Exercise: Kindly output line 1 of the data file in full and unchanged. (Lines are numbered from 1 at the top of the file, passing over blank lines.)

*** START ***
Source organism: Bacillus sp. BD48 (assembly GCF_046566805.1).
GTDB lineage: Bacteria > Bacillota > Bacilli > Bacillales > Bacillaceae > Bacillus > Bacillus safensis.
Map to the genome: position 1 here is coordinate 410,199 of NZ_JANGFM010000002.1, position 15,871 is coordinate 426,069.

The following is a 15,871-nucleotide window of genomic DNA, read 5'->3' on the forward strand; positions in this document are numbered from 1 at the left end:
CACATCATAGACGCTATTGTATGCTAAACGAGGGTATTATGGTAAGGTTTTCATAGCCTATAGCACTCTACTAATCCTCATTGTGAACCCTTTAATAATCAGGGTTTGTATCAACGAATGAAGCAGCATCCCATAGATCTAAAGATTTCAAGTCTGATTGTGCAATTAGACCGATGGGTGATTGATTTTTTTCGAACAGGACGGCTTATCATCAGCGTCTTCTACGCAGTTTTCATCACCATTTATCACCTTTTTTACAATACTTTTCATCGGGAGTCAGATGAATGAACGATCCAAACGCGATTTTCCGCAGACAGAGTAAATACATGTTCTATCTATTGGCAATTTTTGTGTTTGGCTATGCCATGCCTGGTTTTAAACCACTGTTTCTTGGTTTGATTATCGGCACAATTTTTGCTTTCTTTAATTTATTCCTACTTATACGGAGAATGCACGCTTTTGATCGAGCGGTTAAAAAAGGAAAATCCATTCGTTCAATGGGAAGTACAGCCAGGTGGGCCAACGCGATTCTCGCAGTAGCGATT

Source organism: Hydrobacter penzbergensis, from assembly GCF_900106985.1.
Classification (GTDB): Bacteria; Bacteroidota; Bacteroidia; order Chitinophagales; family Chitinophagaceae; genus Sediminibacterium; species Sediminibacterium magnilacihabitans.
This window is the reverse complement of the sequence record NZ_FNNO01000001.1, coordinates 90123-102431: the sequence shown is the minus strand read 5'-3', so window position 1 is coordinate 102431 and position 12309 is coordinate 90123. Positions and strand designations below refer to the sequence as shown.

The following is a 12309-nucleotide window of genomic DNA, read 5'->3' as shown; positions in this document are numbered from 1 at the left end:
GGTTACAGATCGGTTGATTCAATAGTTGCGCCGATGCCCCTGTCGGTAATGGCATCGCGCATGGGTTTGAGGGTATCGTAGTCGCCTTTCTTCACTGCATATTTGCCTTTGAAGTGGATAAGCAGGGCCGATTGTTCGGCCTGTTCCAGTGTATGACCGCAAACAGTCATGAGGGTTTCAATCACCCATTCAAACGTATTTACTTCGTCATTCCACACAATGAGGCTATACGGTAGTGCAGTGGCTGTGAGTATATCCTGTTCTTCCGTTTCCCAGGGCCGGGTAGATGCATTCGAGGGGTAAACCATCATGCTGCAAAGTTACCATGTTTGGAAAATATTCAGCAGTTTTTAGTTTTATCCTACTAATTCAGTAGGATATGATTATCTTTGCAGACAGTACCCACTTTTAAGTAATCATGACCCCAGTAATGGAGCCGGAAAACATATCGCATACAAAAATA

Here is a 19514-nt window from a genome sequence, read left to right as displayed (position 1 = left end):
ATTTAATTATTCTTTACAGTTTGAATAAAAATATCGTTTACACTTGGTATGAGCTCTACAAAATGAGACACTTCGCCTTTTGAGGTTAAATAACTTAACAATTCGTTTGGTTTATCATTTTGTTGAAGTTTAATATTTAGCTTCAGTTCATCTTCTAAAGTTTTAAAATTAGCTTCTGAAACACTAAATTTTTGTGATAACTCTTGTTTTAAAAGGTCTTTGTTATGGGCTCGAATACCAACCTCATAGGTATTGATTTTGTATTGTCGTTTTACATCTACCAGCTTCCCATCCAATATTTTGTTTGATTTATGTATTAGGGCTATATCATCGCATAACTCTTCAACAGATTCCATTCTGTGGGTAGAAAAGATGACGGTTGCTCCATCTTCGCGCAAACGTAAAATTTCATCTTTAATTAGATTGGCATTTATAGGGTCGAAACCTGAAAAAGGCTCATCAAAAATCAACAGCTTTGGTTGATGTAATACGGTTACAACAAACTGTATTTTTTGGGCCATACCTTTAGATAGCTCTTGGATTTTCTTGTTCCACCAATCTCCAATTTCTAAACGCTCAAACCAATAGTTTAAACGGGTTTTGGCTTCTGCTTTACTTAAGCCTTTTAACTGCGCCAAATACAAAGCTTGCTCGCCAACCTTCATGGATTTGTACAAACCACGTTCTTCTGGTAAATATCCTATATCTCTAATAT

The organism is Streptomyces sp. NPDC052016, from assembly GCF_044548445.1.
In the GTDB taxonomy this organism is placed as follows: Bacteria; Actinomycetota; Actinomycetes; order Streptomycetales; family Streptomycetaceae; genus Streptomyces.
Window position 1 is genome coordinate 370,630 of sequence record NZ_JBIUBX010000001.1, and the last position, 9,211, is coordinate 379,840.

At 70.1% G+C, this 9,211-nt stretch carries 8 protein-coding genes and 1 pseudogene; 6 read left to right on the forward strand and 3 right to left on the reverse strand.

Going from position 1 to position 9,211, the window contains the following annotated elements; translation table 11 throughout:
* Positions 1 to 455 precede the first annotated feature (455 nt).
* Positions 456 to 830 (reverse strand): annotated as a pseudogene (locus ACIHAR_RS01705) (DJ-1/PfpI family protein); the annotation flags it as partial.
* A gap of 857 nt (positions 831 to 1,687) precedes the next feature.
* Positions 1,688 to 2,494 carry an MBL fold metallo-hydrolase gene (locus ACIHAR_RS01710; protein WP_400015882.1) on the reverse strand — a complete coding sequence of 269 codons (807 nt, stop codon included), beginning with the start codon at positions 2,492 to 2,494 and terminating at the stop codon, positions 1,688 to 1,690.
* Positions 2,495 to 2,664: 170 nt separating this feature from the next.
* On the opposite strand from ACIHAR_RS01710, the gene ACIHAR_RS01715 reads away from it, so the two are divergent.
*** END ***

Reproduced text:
Source organism: Bacillus sp. BD48 (assembly GCF_046566805.1).